Squaring a Minorities Triangle: Lucien Wolf, Jewish Nationalists and Polish Nationalists
There it lay, the document formally recognizing and defining the boundaries of the Polish state for which so many had struggled so ardently so long. But accompanying that document was a letter from Georges Clemenceau, speaking for the Supreme Council of the Paris Peace Conference to Premier Ignacy Paderewski. Polish independence came with qualifications, safeguards for minorities or insults to a national community, depending upon one’s point of view. The most extensive and most specific were those providing special protection for Poland’s Jews.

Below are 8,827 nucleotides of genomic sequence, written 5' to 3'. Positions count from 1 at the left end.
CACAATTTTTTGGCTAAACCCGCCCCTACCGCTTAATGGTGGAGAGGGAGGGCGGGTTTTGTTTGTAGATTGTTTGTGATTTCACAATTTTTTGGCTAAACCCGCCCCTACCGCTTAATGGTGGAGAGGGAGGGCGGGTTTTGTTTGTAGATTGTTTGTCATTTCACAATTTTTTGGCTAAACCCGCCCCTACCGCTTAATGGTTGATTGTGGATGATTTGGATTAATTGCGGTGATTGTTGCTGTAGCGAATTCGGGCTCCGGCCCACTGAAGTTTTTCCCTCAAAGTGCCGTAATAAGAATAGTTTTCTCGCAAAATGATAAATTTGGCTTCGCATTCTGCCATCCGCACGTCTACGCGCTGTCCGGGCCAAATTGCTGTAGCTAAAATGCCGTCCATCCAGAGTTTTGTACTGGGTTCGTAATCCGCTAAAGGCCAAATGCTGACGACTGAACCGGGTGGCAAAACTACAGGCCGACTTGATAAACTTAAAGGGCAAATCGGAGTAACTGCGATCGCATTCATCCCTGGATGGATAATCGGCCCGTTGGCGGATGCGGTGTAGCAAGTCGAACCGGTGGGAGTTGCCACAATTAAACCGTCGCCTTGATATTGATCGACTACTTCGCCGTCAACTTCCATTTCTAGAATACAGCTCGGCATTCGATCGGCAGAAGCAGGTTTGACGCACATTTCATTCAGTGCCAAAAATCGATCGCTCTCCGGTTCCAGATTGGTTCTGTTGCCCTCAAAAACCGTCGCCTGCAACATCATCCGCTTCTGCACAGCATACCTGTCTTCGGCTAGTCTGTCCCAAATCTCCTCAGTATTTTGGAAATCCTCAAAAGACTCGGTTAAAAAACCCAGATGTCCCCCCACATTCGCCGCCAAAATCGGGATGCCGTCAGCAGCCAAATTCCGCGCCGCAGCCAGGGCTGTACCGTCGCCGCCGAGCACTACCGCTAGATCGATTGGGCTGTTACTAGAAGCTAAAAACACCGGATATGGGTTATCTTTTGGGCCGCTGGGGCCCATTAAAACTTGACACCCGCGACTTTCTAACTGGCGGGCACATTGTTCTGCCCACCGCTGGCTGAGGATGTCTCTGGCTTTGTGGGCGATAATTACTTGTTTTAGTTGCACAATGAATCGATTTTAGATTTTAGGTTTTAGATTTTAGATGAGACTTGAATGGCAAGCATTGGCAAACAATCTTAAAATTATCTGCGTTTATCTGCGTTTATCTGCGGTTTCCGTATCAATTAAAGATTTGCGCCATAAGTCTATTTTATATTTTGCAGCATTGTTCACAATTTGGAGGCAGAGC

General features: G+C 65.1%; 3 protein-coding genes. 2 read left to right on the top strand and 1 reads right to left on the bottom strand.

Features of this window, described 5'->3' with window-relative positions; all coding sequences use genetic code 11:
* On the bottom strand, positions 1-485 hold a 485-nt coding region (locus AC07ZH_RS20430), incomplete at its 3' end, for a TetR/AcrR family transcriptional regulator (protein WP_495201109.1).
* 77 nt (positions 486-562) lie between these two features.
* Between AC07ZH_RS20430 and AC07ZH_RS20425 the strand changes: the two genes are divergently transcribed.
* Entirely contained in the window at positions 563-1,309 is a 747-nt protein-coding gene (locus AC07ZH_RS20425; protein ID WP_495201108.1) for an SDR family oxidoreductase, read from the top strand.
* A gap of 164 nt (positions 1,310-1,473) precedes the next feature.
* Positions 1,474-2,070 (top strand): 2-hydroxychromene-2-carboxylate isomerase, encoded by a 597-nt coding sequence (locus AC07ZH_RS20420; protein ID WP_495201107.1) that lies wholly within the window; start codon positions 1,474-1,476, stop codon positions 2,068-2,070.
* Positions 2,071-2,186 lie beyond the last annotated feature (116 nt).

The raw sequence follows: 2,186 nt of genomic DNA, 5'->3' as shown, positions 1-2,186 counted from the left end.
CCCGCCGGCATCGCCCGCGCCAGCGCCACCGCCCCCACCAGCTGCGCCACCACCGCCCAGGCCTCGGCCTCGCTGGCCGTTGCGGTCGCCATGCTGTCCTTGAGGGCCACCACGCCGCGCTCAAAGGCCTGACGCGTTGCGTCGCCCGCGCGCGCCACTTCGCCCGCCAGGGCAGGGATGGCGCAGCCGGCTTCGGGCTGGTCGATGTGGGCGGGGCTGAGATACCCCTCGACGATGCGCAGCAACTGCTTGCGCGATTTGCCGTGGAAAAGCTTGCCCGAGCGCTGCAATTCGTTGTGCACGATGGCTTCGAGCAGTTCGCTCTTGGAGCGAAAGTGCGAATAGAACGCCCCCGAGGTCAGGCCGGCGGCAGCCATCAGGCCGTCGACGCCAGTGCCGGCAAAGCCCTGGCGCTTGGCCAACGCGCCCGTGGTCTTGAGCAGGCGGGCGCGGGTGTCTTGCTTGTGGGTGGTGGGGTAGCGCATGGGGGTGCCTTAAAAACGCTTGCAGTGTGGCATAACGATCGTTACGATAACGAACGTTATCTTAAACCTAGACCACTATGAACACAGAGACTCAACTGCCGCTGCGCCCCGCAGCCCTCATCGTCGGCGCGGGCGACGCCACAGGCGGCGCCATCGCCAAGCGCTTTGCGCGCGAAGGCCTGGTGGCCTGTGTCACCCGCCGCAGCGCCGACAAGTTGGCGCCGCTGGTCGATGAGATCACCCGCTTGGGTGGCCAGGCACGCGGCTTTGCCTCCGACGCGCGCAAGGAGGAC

KeywordsJewish Community National Minority National Autonomy Polish Government Jewish Question
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- 5.So important was Poland to French strategic plans that Dmowski’s overly anti-semitic National Committee convinced the French to veto Lewis Namier’s inclusion in the British peace conference staff. See N. Davies, ‘Great Britain and the Polish Jews, 1918–20’, Journal of Contemporary History, 8/2 (1973), 128CrossRefGoogle Scholar
- Paul Latawski explains why Dmowski was anxious to keep Namier away in ‘The Dmowski-Namier Feud, 1915–1918’, Polin, II (1987), 37–49.Google Scholar